NASA’s boundless curiosity and urge to explore lies at the heart of the human adventure. NASA rises to the urgent challenges we face, using its massive reach and expertise to find answers to vital questions like: How can we learn to live in a more extreme natural environment?

Inspired by Rory Kennedy’s documentary of the same name, Above and Beyond aims to leave audiences hopeful and inspired about the future of our planet—and convinced that NASA is essential to our continued survival as we mark its important anniversaries and dream of new discoveries to come.

Reading Level: Middle Grade

Naomis Too

“A sequel that packs as much heart, humor, and understanding as the first.” - Kirkus Reviews

“The heftier sequel allows Vernick and Rhuday-Perkovich to explore the intricacies of middle-school life as the girls must find a balance between multiple homes and groups of friends with rising expectations in the classroom. The deft and sensitive look at the range of racial insensitivity, shown from the two girls’ perspectives, will be an eye-opening window and affirming mirror for many young readers. Perfectly captures the wonder and sometime-challenges of adjusting to the “yes, and” experience of blended families.” — Booklist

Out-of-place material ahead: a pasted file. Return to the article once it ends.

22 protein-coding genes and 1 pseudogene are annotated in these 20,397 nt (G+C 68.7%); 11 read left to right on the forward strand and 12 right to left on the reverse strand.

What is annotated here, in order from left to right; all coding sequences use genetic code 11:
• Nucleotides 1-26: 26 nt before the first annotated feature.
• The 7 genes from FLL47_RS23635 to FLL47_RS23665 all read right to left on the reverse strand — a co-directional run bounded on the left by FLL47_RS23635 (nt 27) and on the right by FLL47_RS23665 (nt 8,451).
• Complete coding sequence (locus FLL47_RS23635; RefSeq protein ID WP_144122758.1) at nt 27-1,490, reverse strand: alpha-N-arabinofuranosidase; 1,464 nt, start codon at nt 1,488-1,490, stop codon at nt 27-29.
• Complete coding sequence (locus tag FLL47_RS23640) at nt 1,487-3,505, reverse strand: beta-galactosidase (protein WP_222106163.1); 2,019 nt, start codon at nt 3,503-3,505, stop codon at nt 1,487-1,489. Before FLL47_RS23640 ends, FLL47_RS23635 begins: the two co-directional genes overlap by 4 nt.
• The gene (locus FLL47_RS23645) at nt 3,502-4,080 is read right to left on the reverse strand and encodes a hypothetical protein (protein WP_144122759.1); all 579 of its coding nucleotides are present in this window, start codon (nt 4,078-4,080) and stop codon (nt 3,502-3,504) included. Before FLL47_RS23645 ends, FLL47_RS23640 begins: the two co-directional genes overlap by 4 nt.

The sequel to Two Naomis! Now that Naomi Marie’s mom and Naomi E.’s dad are married, the girls have learned to do a lot of things together, like All-Family Sunday dinners, sixth-grade homework, navigating the subway system by themselves, and visiting their favorite bakeries. Until sixth grade in a new school presents a whole new set of surprises and challenges.

As the girls deal with the ups and downs of middle school and the mysteries of family dynamics, they learn that even when life and school try to drive you apart, it’s ultimately easier to face everything together.

Reading Level: Middle Grade

Someday Is Now

"Not only does this book highlight an important civil rights activist, it can serve as an introduction to child activism as well as the movement itself. Valuable." - Kirkus Reviews, starred review

"Relatable and meaningful ... A top addition to nonfiction collections." - School Library Journal, starred review

“The story’s drama is inherent, and readers may well be inspired by the difference people—even young ones—can make.”-Booklist

Someday Is Now tells the inspirational story of the celebrated civil rights leader, Clara Luper, who led one of the first lunch-counter sit-ins in America.

How will you stand against something you know is wrong? One way is to follow the lessons of bravery taught by civil rights pioneers like Clara Luper.